"This is an example of the technology required to win the war," said Bill Linke of Media, who works as an engineer at Boeing, as he stood next to his beautifully restored jeep, a 1945 Willys MB, which he recently acquired along with a trailer and World War II radio set. During the war, Linke's father was a motor-pool supply sergeant, and among Linke's cherished possessions is a photograph of his father next to a similar jeep.

The jeep prototype, assembled by American Bantam Car Co. in Butler, was "designed in a matter of weeks by guys with pencils and slide rules," Linke said. That effort was emblematic of the campaign to arm and mobilize America. "It instigated the technology revolution," Linke said. "We were not a world power until after the war."

The jeep was supposed to be disposable and to last only 90 days, but it proved remarkably versatile and durable, the ever-faithful, go-anywhere, do-anything companion of the dogface. After the war, many were shipped home and put to use as farm tractors and utility vehicles. More than 60 years later, defying engineering expectations, they are still puttering along, sounding their distinctive exhaust note, triggering stories and memories.

As recently as 20 years ago, one could buy a beat-up military jeep from a farmer, junkyard or gas station for a couple hundred dollars. Tom McCabe, 77, of Phoenixville, a charter member of the club, purchased his 1942 Ford GPW 33 years ago from a junkyard in New Jersey. "It was red and barely running, but it was exactly the type of jeep I drove as a Marine in Korea," he said. Better yet: "It was $250, and I could afford it."

Today, carcasses riddled with rust sell for 10 times that amount, and prime originals and nicely restored jeeps can fetch from $10,000 to $20,000. The growing interest in antique jeeps and military vehicles has spawned a thriving business in freshly minted parts and accessories. About the only vintage jeep part not being reproduced (parts are mainly manufactured in the Philippines) is the engine block.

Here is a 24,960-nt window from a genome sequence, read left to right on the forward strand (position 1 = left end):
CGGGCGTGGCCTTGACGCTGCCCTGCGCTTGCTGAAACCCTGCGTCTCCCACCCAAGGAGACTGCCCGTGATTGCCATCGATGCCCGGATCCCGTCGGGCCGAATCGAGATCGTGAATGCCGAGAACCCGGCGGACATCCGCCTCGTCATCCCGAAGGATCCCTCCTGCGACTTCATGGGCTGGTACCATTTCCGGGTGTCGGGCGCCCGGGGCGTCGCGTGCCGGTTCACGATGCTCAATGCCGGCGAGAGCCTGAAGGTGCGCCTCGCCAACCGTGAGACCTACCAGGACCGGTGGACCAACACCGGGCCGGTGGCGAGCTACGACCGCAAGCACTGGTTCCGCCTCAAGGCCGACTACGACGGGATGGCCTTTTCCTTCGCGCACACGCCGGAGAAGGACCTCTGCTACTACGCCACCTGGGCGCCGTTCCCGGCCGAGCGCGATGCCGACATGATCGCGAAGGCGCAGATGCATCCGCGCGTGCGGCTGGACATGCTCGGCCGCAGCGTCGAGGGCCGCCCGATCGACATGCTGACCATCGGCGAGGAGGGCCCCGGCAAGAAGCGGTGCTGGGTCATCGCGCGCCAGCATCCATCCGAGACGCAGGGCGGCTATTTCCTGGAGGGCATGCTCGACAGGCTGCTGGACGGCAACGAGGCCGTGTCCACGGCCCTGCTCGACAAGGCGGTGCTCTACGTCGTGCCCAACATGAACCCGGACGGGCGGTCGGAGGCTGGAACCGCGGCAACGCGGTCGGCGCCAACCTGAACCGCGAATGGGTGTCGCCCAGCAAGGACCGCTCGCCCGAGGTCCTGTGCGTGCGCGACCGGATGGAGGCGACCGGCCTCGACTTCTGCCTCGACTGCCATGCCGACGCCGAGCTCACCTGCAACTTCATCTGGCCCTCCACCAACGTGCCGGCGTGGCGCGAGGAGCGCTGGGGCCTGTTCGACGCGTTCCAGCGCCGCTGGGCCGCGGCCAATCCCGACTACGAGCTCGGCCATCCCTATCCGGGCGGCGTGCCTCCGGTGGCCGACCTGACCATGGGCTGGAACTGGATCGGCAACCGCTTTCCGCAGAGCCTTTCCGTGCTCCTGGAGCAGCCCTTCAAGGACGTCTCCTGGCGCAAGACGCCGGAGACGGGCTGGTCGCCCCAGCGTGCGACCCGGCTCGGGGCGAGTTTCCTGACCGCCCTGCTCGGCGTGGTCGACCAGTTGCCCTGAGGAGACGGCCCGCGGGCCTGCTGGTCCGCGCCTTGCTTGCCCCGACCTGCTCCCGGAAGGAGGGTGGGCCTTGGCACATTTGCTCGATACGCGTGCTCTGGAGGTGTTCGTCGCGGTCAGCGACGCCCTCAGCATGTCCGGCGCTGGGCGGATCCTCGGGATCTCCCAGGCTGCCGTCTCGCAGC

Leon Hendrick, 78, of Ridley Park, had always wanted a jeep. Four years ago, he finally found one: a 1945 Willys MB that he bought from a Delaware farmer who used it for hunting. "I paid $1,200 for it, and I was sane when I did it," said Hendrick, an Air Force vet who was stationed in England as a ground-crew mechanic during the Korean War.

Hendrick, a retired sheet-metal worker, restored the jeep with the help of son Brian, a mechanic. The job took 21/2 years. "It's a dream come true," Hendrick said. "I really love this thing."

"The joy of a jeep is that it's five things in one: an offroad vehicle, a sports car, an antique car, a snowplow, and a farm tractor," said Galloway Morris, 78, who keeps about a dozen military vehicles, including bicycles and motorcycles, at his place near Phoenixville.

At the gathering on Route 202, Morris was playing Sousa marches through antique loudspeakers set up in the back of his rare 1942 Ford GPW script jeep. (During World War II, Willys manufactured about 363,000 jeeps and Ford made about 281,000 in conformance with the government-approved Willys design.) After the war, this particular Ford jeep was shipped back from Europe by Proctor Wetherill, who used it for 40 years on his Christmas tree farm in Birchrunville. When he died, his family gave the battered blitz-buggy to Morris.

"When I was a boy growing up in South Ardmore, the Autocar factory was making half-tracks for the war," Morris said. "They used to come down the street and right by my house. Ever since then, I've always liked old cars and military vehicles."

Rough and funky, patched and painted, his jeep has gone through four rebuilt engines. "Old jeeps never die," Morris declared, paraphrasing Douglas MacArthur, "they just fade away."

Contact staff writer Art Carey at 610-701-7623 or acarey@phillynews.com.